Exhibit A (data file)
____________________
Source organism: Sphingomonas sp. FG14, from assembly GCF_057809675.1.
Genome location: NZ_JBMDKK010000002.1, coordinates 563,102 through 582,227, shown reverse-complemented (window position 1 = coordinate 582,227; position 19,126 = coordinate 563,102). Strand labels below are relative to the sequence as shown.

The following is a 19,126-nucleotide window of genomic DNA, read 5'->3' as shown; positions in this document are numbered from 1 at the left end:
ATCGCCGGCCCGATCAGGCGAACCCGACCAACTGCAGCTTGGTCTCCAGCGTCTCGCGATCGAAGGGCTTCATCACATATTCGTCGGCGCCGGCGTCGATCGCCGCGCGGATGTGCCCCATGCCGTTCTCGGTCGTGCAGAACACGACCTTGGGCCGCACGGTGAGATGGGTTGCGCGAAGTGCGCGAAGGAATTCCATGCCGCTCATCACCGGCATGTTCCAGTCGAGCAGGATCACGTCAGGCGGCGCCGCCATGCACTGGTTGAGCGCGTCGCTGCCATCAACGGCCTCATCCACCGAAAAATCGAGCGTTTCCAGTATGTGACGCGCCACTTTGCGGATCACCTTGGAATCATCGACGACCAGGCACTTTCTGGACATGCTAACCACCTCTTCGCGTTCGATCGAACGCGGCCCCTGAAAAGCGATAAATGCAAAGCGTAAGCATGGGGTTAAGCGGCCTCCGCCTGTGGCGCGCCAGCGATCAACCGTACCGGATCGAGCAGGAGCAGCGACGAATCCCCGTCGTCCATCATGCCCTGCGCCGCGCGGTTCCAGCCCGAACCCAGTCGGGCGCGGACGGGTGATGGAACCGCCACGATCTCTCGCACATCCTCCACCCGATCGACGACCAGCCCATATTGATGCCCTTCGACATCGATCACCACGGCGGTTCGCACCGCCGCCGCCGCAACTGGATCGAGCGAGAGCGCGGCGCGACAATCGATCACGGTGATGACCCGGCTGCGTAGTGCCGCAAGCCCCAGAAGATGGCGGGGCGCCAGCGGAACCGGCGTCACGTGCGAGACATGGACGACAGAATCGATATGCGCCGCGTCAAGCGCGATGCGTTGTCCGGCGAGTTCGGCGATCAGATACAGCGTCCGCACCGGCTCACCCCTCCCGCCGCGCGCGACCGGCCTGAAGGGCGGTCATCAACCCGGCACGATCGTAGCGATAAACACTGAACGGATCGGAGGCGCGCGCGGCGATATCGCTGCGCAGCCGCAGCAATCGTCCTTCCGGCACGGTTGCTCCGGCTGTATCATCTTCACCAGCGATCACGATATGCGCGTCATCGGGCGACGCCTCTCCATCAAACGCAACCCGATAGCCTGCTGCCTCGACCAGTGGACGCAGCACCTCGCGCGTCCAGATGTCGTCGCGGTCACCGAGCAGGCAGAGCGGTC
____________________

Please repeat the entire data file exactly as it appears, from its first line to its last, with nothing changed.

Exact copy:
Source organism: Sphingomonas sp. FG14, from assembly GCF_057809675.1.
Genome location: NZ_JBMDKK010000002.1, coordinates 563,102 through 582,227, shown reverse-complemented (window position 1 = coordinate 582,227; position 19,126 = coordinate 563,102). Strand labels below are relative to the sequence as shown.

The following is a 19,126-nucleotide window of genomic DNA, read 5'->3' as shown; positions in this document are numbered from 1 at the left end:
ATCGCCGGCCCGATCAGGCGAACCCGACCAACTGCAGCTTGGTCTCCAGCGTCTCGCGATCGAAGGGCTTCATCACATATTCGTCGGCGCCGGCGTCGATCGCCGCGCGGATGTGCCCCATGCCGTTCTCGGTCGTGCAGAACACGACCTTGGGCCGCACGGTGAGATGGGTTGCGCGAAGTGCGCGAAGGAATTCCATGCCGCTCATCACCGGCATGTTCCAGTCGAGCAGGATCACGTCAGGCGGCGCCGCCATGCACTGGTTGAGCGCGTCGCTGCCATCAACGGCCTCATCCACCGAAAAATCGAGCGTTTCCAGTATGTGACGCGCCACTTTGCGGATCACCTTGGAATCATCGACGACCAGGCACTTTCTGGACATGCTAACCACCTCTTCGCGTTCGATCGAACGCGGCCCCTGAAAAGCGATAAATGCAAAGCGTAAGCATGGGGTTAAGCGGCCTCCGCCTGTGGCGCGCCAGCGATCAACCGTACCGGATCGAGCAGGAGCAGCGACGAATCCCCGTCGTCCATCATGCCCTGCGCCGCGCGGTTCCAGCCCGAACCCAGTCGGGCGCGGACGGGTGATGGAACCGCCACGATCTCTCGCACATCCTCCACCCGATCGACGACCAGCCCATATTGATGCCCTTCGACATCGATCACCACGGCGGTTCGCACCGCCGCCGCCGCAACTGGATCGAGCGAGAGCGCGGCGCGACAATCGATCACGGTGATGACCCGGCTGCGTAGTGCCGCAAGCCCCAGAAGATGGCGGGGCGCCAGCGGAACCGGCGTCACGTGCGAGACATGGACGACAGAATCGATATGCGCCGCGTCAAGCGCGATGCGTTGTCCGGCGAGTTCGGCGATCAGATACAGCGTCCGCACCGGCTCACCCCTCCCGCCGCGCGCGACCGGCCTGAAGGGCGGTCATCAACCCGGCACGATCGTAGCGATAAACACTGAACGGATCGGAGGCGCGCGCGGCGATATCGCTGCGCAGCCGCAGCAATCGTCCTTCCGGCACGGTTGCTCCGGCTGTATCATCTTCACCAGCGATCACGATATGCGCGTCATCGGGCGACGCCTCTCCATCAAACGCAACCCGATAGCCTGCTGCCTCGACCAGTGGACGCAGCACCTCGCGCGTCCAGATGTCGTCGCGGTCACCGAGCAGGCAGAGCGGTC